Corrupt money’s negative economic impact can be measured, shows WB study

Thursday, 8 December 2011 00:00 -     - {{hitsCtrl.values.hits}}

Income derived from corruption can be equivalent to a significant percentage of a country’s GDP, shows a new study by the World Bank entitled Ill-Gotten Money and the Economy, Experiences from Malawi and Namibia.

In Malawi, income that is acquired through corruption amounts to about five per cent of GDP, while tax evasion is estimated to equal eight to 12 per cent of GDP. In Namibia, while corruption is considered to be significant, tax evasion is by far the largest measurable source of ill-gotten money, equivalent to an estimated nine per cent of GDP.  

“While these figures are estimates, this study shows that ill-gotten money and its associated economic impact can be more systematically quantified, and that the effect is negative. This will hopefully mobilise efforts to establish more effective anti-money laundering policies,” says Stuart Yikona, World Bank Senior Financial Sector Specialist and one of the report’s authors.

Conducted in collaboration with country experts, the study measures the magnitude of corrupt money and shows how the recycling of ill-gotten money and other related underlying criminal acts negatively affect economic development and poverty reduction. The high economic cost of criminal activities such as corruption, tax evasion and its related “dirty money” flows reinforces the need for developing country policy makers and practitioners to act effectively –and early- to curb such activities. Corruption and tax evasion affect national budgets, ultimately undercutting the provision of public services in education, health and infrastructure, for example.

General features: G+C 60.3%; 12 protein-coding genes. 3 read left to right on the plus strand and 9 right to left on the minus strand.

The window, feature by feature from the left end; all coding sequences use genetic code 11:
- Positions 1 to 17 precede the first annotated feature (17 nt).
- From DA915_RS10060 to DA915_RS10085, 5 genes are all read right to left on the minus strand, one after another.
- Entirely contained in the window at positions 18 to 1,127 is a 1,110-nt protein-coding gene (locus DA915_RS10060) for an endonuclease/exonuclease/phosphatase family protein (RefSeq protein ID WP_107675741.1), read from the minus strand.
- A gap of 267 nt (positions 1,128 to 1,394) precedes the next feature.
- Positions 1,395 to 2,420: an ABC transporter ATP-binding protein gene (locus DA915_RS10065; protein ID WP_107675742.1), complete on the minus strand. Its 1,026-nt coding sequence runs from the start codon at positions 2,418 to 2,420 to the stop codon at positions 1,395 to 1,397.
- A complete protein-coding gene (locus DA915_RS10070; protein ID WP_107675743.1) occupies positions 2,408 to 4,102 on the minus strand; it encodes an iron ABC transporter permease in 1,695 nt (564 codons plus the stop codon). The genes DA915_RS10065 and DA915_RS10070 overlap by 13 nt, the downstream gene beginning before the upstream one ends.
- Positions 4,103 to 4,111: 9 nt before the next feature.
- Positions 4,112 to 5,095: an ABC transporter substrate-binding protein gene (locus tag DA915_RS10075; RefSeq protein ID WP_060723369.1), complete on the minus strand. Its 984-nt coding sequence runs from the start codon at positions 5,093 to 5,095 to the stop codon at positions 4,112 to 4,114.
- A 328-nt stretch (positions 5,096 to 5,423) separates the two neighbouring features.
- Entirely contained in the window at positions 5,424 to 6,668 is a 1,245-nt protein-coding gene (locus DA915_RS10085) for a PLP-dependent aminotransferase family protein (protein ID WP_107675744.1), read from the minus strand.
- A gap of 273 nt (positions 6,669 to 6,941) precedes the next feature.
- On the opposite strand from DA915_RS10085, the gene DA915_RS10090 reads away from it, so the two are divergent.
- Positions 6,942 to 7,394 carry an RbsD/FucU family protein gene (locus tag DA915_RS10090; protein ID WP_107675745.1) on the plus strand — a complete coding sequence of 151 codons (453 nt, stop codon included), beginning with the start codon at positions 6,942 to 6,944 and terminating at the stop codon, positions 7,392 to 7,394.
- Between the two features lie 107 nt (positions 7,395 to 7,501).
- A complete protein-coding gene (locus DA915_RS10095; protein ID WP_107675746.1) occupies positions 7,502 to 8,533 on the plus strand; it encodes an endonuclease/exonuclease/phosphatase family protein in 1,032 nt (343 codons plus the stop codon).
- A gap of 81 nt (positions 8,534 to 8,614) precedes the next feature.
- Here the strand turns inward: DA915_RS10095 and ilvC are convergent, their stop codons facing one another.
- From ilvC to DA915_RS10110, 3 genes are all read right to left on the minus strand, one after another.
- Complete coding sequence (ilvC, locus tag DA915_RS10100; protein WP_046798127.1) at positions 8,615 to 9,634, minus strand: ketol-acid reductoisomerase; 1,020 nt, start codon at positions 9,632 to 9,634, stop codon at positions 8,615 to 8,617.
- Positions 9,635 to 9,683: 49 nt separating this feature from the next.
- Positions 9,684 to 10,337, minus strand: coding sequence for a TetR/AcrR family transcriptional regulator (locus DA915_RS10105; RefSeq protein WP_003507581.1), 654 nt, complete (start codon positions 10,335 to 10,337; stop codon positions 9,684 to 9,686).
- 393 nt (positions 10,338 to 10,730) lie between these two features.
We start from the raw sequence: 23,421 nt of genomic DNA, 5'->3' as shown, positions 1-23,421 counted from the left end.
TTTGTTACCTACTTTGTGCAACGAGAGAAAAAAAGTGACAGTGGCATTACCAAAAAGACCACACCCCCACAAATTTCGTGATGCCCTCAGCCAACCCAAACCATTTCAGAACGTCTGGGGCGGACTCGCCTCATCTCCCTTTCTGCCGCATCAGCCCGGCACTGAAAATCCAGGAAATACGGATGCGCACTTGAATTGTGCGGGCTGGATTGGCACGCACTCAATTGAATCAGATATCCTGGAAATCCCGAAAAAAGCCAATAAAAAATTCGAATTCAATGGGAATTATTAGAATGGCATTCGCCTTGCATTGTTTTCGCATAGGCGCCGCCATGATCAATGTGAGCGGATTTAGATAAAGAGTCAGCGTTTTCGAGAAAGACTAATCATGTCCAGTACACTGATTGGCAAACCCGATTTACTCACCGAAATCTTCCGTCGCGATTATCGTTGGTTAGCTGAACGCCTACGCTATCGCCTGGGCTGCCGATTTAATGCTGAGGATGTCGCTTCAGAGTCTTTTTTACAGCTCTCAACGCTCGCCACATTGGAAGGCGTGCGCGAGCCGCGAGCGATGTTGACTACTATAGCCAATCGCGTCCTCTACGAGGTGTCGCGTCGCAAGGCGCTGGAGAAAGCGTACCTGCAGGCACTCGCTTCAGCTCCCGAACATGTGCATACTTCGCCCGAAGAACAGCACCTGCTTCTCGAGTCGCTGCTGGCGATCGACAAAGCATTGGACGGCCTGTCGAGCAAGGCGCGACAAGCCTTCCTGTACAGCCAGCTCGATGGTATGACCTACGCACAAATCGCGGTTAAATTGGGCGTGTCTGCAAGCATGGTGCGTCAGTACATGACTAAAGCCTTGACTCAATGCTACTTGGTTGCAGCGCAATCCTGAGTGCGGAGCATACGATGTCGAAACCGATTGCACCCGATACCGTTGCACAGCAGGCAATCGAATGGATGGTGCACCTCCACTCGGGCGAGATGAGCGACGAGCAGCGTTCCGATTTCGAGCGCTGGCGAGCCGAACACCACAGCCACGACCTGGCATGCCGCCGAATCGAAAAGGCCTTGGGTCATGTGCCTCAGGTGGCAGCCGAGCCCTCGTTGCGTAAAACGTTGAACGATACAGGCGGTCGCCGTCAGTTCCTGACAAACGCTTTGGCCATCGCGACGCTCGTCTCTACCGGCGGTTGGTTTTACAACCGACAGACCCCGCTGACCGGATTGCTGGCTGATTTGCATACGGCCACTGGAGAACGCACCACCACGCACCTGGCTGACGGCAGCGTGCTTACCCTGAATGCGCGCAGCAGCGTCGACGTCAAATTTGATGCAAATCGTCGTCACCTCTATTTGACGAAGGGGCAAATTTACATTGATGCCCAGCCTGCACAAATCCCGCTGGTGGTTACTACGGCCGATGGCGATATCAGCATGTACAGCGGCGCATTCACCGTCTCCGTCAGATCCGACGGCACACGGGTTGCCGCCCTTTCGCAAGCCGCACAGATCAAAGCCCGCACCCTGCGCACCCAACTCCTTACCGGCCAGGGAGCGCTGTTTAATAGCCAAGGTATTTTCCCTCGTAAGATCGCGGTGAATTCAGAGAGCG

Importance of well-designed anti-money laundering tools in combating corruption:

The study also confirms that well-designed anti-money laundering measures such as the use of financial intelligence can be useful tools in combating corruption, tax evasion and other financial crimes. Therefore, it is important that developing countries adopt customised legal regimes and institutions to go after dirty money when implementing international anti-money laundering standards.  These regimes should reflect the local political, economic and social context.

The study supports national efforts to formulate anti-money laundering policies by providing a framework that can be used to analyse the amounts and effects of ill-gotten money. “The study guides countries to conduct a cost-benefit analysis on the implementation of their anti-money laundering policies,” says Leonie Dunn, Director of the Namibia Financial Intelligence Centre.

“Governments can evaluate whether or not sufficient measures have been taken to estimate the risks illicit money flows pose to economic development and to effectively address those risks.”  As a follow up to this study, Namibia will conduct a national money laundering risk assessment in 2012 to explore how anti-money laundering policies can be reformulated to focus on the real dangers of ill-gotten money flows to the economy. Tom Malikebu, Deputy Director of the Malawi Financial Intelligence Unit, adds that “this study provides an insight into the sources and magnitude of ill-gotten funds. Such insight is a stepping stone in prioritising resources for combating crimes that have the most detrimental effect on Malawi’s economy.”

Ill-Gotten Money and the Economy is part of the Financial Market Integrity’s support for the efforts of policymakers and practitioners to eliminate safe havens for the proceeds of corruption and other financial crimes.